Sweden rolls out new Covid restrictions to curb ‘record high’ infection rate

Swedish restaurants will be forced to close at 11pm under a series of new Covid restrictions announced by the government on Monday.

Sweden rolls out new Covid restrictions to curb 'record high' infection rate
Swedish Prime Minister Magdalena Andersson announced new Covid restrictions, set to come into force on January 12th. Photo: Marko Säävälä/TT

Joined by Health Minister Lena Hallengren and the directors-general of the Public Health Agency and National Board of Health and Welfare at a press conference at noon, Andersson announced a several new restrictions to curb Sweden’s “record high spread of infection”.

“It is undoubtedly the case that the situation has deteriorated. The spread of infection in Sweden is at historically high levels,” she said.

The new rules, which will come into force on January 12th, will force bars and restaurants to close at 11pm. They also have to limit groups to eight people, seated at least a metre apart and only have table service, but vaccine passes will not be rolled out for restaurants at this stage.

Andersson said a new allmänt råd will be introduced for adults to limit their number of close contacts indoors. Allmänt råd can be translated to “general/public recommendation” and has been described by the Public Health Agency’s chief legal officer as “something in between regulations and recommendations”. There are generally no fines for violating it, but it has a basis in law and is not considered optional. Sweden’s Communicable Diseases Act requires everyone to take “reasonable precautions to curb the spread of infectious diseases”.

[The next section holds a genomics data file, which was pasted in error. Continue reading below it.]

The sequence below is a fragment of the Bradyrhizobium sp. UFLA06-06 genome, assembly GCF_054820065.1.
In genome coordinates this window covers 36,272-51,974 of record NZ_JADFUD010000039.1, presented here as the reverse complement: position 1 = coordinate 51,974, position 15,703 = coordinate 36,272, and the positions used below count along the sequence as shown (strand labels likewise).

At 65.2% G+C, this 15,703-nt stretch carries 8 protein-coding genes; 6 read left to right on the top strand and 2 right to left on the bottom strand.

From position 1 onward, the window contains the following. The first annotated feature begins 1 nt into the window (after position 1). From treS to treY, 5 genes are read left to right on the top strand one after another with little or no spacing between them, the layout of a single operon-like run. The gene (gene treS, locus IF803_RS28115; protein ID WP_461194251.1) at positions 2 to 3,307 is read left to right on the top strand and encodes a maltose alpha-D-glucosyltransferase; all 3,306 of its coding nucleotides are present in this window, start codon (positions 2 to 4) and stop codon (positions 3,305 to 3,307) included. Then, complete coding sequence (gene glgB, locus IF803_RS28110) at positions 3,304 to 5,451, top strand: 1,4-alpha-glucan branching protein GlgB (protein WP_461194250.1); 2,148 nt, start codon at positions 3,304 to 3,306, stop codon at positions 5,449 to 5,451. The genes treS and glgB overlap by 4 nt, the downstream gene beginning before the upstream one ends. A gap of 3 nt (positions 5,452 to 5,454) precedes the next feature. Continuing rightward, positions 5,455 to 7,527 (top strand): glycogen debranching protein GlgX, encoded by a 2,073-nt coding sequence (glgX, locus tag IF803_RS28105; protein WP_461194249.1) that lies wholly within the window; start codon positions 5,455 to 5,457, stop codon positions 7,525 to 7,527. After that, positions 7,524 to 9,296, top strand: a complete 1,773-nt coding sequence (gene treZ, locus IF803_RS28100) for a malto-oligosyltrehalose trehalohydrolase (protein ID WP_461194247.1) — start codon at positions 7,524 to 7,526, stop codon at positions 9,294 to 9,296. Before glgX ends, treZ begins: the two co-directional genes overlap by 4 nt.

“I want to strongly emphasise that everyone who can work from home should do so,” said Andersson.

Indoor public events with more than 20 attendees will only be allowed to go ahead if everyone is seated and limited to groups of eight people, seated at least a metre apart. Public events with more than 50 attendees must additionally require a valid Covid vaccine pass.

Universities will not be forced to move to distance teaching full time, but they may “use it as a tool” to limit crowding, said Andersson. Exams should go ahead as before with measures in place to limit the risk of infection, according to the Public Health Agency’s restrictions.

Here’s a full list of the new measures (in Swedish) and here’s a list by The Local in English.

The Public Health Agency has also asked the government to scrap a requirement for foreign visitors to show a negative Covid test to enter Sweden, but reintroduce the Covid pass for adults. A government spokesperson confirmed to The Local that they had received a request and were processing it, but as a final decision had not yet been made, no date could be confirmed for when this may change.

Sweden last week reported its highest daily number of confirmed new Covid infections during the course of the pandemic.

According to public broadcaster SVT’s database, which collects information from official sources, the number of Covid-19 patients in intensive care has gone down in the past week, from 121 last Monday to 101 today. The number of Covid-19 inpatients in other hospital wards than intensive care units is however still on the increase: 917 patients according to SVT’s latest data on Friday, up from 685 on Monday last week.

Editor’s note: Andersson initially told the press conference that the new restrictions would come into force on “January 14th”, but she and Public Health Agency officials later clarified that the date had been updated and they will in fact apply from January 12th.

Member comments

    1. I disagree, it seems to have been very effective at limiting spread in Germany since 2G regulations went into effect there. I am hurt that the health agency seems to be accommodating people who are not following recommendations such as getting a vaccination and staying home by making public events so limited with crowding, and the people who are vaccinated and following recommendations the whole pandemic are being asked to stay home. The lack of a covid-pass is causing disharmony, as far as I am concerned.